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20121208
20121208
Search Results 0 to 4 of about 5 (some duplicates have been removed)
struggle to avert the fiscal cliff. i'm judy woodruff. >> brown: and i'm jeffrey brown. "washington week" can be seen later this evening on most pbs stations. we'll see you online and again here monday evening. have a nice weekend. thank you and good night. major funding for the pbs newshour has been provided by: ♪ ♪ moving our economy for 160 years. bnsf, the engine that connects us. >> and by the bill and melinda gates foundation. dedicated to the idea that all people deserve the chance to live a healthy productive life. and with the ongoing support of these institutions and foundations. and... this program was made ssible by the corporation for public broadcasting. and by contributions to your pbs station from viewers like you. thank you. captioning sponsored by macneil/lehrer productions captioned by media access group at wgbh access.wgbh.org
. >> that was one of the things i found interesting is washington is so obsessed right now with the fiscal cliff, myself included, and what is happening with the budget showdown, the polling seem to indicate that for most americans of said the beltway, job creation and the state of the economy remains their main concern. what were you going to say? what's i think they go hand in hand. from a business perspective, large corporations are sitting on lots of cash. they are uncertain of what the future will bring. that is the economic future, but the future of tax policy and the rest of that. that is keeping the economy back. if we can reach a deal where we are not coming to blows every six months or one year on what tax policy will look like for another six months, that will give us confidence and will create jobs people want. i am not sure if there is a bifurcation between what washington is focused on and what people want. i think this is about jobs and economic growth. >> i did find one thing surprising. behind retirement programs, social security and medicare, seems to be job creation, deficit r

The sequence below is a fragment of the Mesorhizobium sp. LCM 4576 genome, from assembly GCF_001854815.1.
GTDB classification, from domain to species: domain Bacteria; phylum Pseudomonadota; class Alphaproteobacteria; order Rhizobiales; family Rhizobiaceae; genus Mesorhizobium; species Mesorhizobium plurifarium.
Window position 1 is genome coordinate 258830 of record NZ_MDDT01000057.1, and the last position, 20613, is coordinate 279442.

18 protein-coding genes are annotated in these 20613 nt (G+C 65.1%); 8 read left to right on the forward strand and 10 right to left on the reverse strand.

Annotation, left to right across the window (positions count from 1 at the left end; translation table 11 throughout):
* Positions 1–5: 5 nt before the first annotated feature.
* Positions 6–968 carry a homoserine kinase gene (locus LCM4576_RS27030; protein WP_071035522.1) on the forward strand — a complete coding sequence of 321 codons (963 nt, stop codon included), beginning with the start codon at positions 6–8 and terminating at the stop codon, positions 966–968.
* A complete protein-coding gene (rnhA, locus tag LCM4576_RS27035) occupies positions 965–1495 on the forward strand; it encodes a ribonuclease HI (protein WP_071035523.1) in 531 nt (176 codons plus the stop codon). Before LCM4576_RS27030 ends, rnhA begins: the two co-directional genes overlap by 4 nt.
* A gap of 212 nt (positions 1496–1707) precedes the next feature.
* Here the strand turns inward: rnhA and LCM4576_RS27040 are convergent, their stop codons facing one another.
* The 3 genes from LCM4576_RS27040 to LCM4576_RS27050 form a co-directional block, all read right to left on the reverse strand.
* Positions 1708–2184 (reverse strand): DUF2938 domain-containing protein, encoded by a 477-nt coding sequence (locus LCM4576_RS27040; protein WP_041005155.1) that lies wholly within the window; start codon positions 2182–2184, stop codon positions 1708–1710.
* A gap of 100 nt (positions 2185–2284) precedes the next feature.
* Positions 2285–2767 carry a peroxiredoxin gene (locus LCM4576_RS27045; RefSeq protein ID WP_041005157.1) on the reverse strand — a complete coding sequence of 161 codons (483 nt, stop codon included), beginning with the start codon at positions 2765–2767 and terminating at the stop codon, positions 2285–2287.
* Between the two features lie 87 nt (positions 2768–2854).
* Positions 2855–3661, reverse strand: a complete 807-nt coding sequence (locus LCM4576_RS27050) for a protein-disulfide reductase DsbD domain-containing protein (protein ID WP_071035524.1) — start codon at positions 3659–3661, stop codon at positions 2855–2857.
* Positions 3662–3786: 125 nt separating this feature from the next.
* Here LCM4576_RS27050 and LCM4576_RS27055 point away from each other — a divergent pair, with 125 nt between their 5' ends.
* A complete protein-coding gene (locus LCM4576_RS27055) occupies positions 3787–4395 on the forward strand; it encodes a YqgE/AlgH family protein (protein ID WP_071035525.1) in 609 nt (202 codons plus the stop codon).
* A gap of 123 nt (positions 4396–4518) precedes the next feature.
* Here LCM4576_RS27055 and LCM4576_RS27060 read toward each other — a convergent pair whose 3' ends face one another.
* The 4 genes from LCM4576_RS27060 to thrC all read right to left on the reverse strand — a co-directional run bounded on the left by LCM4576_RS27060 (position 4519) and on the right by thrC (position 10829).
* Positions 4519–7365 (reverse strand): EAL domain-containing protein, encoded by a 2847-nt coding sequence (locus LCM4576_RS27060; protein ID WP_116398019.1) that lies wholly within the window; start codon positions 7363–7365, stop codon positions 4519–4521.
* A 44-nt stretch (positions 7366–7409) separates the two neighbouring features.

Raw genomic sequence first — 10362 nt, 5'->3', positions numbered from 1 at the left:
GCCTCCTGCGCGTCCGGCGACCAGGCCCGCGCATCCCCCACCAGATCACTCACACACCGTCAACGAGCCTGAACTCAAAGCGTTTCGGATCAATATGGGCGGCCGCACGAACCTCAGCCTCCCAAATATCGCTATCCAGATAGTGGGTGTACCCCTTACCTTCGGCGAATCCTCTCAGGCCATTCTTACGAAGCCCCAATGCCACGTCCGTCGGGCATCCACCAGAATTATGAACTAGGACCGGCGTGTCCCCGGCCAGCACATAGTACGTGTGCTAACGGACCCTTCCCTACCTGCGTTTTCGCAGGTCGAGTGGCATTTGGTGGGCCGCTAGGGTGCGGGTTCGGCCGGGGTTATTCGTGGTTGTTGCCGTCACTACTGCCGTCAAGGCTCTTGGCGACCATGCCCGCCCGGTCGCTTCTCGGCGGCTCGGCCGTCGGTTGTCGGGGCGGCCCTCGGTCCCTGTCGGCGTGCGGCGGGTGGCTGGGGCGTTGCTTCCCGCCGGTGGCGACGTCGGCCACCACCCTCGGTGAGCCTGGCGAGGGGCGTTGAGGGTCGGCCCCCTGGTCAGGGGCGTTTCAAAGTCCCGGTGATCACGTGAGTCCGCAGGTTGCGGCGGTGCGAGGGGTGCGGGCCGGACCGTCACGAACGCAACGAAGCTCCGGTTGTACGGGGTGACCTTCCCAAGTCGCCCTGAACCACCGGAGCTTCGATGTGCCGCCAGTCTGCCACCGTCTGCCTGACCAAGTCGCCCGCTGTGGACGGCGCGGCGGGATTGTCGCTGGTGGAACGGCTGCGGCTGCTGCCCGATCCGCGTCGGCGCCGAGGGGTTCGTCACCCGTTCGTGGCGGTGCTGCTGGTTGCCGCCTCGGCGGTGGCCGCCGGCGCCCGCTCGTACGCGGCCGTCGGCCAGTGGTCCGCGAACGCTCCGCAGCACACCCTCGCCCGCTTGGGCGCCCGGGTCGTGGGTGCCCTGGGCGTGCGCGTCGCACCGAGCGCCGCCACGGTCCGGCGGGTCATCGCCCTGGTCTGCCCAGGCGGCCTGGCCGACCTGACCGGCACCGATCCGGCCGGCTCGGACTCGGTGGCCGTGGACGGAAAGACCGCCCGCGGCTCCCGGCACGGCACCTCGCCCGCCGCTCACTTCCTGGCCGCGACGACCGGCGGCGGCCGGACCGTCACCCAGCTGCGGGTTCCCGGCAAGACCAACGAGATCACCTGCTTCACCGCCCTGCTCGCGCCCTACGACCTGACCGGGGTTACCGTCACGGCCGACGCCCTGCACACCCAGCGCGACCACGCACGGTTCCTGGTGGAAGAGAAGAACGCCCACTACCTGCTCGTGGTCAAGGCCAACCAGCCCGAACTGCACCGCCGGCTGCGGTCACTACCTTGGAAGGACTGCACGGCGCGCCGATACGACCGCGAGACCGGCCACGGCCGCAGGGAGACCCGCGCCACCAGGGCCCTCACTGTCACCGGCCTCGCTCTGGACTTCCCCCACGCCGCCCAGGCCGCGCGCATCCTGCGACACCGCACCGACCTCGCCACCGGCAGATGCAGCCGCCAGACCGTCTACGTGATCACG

a discussion on the so- called fiscal cliff negotiations and the impact on unemployment insurance. from "washington journal" this is 40 minutes. host: we continue our look at unemployment insurance and its role in the fiscal clift debate, we are joined by michael tanner and josh bivens. mr. michael tanner, if you had your way in these discussions, where what unemployment insurance end up at the end of the day? guest: i think the emergency extension should fade away and we should go back to the 46 weeks that we have been at, the 26 weeks of traditional employment, and extended benefits in states that have higher unemployment rates. you start with the fact that unemployment insurance itself, when you extended for a long times as questionable value. we know it leads to an increase in the on and -- unemployment rate. that is dubious enough, but when you factor in that we will deficit finance this and slow economic growth overall, destroying jobs of the same time we pay people for being unemployed, a thing that creates a problem. host: how much money do we save if we do not extend emergency
Search Results 0 to 4 of about 5 (some duplicates have been removed)